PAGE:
Hamlet
3.1)
Antimetabole In rhetoric Rhetoric () is the art Art is a diverse range of (products of) human activities Humans (''Homo sapiens'') are the most populous and widespread species of primates, characterized by bipedality, opposable thumbs, hai ...
involves repeating but reversing the order of words, phrases or clauses. The exact same words are repeated, as opposed to antithesis or chiasmus. ''Ask not what your country can do for you, ask what you can do for your country.'' (
John F Kennedy John Fitzgerald Kennedy (May 29, 1917 – November 22, 1963), often referred to by his initials JFK, was an American politician who served as the 35th president of the United States The president of the United States (POTUS) is th ...

John F Kennedy
Inaugural Address In government A government is the system or group of people governing an organized community, generally a state State may refer to: Arts, entertainment, and media Literature * ''State Magazine'', a monthly magazine published by t ...
) ''Suit the action to the word, the word to the action.'' (
Hamlet ''The Tragedy of Hamlet, Prince of Denmark'', often shortened to ''Hamlet'' (), is a tragedy Tragedy (from the grc-gre, τραγῳδία, ''tragōidia'', ''tragōidia'') is a genre of drama Drama is the specific Mode (litera ...

Hamlet
3.2) ''The setting sun, and music at the close'',
''As the last taste of sweets, is sweetest last.'' ( R2 2.1) ''Cease to lament for that thou canst not help,''
''And study help for that which thou lament'st.'' (
TGV The TGV (french: TurboTrain à Grande Vitesse and then Train à Grande Vitesse, "high-speed train") is France's intercity high-speed rail High-speed rail (HSR) is a type of rail transport that runs significantly faster than traditional rail ...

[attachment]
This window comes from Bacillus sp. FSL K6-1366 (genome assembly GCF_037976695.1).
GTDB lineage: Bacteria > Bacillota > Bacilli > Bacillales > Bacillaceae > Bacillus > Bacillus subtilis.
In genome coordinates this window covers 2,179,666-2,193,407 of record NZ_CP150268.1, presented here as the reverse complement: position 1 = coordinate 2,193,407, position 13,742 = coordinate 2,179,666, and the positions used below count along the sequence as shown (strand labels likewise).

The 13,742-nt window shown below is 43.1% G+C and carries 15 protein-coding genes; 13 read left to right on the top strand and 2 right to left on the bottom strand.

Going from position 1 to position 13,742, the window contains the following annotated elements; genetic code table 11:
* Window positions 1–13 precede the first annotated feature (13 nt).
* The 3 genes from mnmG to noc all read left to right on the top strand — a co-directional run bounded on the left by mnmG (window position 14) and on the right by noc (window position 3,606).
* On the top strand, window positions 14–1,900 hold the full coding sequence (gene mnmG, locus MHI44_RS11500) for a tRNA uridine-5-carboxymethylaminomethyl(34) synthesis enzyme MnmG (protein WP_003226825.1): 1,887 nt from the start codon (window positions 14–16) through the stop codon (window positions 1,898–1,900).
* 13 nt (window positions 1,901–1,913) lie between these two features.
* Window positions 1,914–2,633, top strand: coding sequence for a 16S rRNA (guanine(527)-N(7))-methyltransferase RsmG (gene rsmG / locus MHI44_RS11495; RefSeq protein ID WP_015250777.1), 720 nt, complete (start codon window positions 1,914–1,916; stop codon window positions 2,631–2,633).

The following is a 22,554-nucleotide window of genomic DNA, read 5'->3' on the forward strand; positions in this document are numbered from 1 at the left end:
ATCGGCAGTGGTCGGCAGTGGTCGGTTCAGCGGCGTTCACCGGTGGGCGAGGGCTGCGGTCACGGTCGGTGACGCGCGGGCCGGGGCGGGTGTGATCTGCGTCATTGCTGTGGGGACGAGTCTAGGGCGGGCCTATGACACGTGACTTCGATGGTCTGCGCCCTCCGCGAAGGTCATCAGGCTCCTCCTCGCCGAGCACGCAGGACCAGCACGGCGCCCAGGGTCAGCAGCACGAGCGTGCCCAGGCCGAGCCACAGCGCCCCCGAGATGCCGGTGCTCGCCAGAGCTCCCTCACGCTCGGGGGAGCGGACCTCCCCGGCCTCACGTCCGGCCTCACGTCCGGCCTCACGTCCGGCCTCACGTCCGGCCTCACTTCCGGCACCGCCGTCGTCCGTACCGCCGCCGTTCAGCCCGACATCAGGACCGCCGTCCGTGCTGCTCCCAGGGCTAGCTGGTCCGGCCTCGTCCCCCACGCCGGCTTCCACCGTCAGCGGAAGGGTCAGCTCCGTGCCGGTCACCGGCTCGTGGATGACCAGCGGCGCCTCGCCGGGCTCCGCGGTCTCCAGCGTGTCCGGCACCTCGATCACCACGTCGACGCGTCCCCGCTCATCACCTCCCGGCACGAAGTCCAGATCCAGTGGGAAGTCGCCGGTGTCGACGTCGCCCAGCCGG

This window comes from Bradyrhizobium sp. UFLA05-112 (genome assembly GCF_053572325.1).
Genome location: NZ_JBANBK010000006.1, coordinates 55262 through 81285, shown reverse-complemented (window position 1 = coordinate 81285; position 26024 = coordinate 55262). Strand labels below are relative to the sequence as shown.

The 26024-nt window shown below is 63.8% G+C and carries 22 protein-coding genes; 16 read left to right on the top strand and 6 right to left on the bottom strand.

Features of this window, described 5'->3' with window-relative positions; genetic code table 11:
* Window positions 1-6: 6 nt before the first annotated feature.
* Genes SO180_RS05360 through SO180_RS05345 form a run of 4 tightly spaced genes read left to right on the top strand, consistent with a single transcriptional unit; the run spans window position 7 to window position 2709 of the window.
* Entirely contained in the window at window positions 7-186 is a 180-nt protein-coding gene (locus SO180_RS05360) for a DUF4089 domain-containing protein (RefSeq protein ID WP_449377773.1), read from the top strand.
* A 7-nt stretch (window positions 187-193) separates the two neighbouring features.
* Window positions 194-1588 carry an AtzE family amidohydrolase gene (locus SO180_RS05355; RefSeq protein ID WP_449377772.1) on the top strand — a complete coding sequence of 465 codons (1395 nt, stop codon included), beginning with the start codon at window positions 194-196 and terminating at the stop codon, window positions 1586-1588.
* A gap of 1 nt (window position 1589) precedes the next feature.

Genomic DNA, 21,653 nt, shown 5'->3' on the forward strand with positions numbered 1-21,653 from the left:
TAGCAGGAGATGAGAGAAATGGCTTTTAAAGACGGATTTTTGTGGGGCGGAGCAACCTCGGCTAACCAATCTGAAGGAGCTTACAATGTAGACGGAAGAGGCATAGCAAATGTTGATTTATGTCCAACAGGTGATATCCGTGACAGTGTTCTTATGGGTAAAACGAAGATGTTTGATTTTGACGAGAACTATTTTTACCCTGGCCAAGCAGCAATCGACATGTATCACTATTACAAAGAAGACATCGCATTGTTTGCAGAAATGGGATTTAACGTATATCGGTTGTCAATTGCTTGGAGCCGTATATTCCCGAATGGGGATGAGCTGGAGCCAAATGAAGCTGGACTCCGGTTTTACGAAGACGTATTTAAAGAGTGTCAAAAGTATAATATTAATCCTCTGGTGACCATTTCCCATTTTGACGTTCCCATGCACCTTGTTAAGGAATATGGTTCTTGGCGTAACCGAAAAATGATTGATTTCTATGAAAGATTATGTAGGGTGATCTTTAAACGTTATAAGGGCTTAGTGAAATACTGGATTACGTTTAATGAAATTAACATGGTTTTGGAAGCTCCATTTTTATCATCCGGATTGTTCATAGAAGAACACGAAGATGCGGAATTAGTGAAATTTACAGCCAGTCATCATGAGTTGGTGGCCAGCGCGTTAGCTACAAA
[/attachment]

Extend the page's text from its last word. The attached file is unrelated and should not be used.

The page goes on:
3.1)
Chiasmus In rhetoric, chiasmus ( ) or, less commonly, chiasm (Latin term from Greek , "crossing", from the Ancient Greek, Greek , , "to shape like the letter chi (letter), Χ"), is a "reversal of grammatical structures in successive phrases or clauses ...
involves parallel clause structure but in reverse order for the second part. This means that words or elements are repeated in the reverse order. The ideas thus contrasted are often related but not necessarily opposite. ''But O, what damned minutes tells he o'er''
''Who dotes, yet doubts; suspects, yet strongly loves!'' (
Othello ''Othello'' (full title: ''The Tragedy of Othello, the Moor of Venice'') is a tragedy Tragedy (from the grc-gre, τραγῳδία, ''tragōidia'', ''tragōidia'') is a genre of drama Drama is the specific Mode (literature), mod ...

Othello
3.3)


Asyndeton/Polysyndeton

Asyndeton Asyndeton (, ; from the el, ἀσύνδετον, "unconnected", sometimes called asyndetism) is a literary scheme in which one or several conjunctions ''Conjunctions'' is a biannual American literature, American literary journal based at Bard Co ...
is the removal of conjunctions like "or," "and," or "but" from your writing where it might have been expected because the sentence flows better, or more poetically, without them. ''I might in virtue, beauties, livings, friends, exceed account...'' ( MoV 3.2) ''Accursed, unhappy, wretched, hateful day!'' ( 4.4) ''Beguiled, divorced, wronged, spirited, slain!'' ( 4.5) ''Are all thy conquests, glories, triumphs, spoils,''
''Shrunk to this little measure?'' (
Julius Caesar Gaius Julius Caesar (; 12 July 100 BC – 15 March 44 BC) was a Roman Roman or Romans most often refers to: *, the capital city of Italy *, Roman civilization from 8th century BC to 5th century AD *, the people of ancient Rome *', shortened ...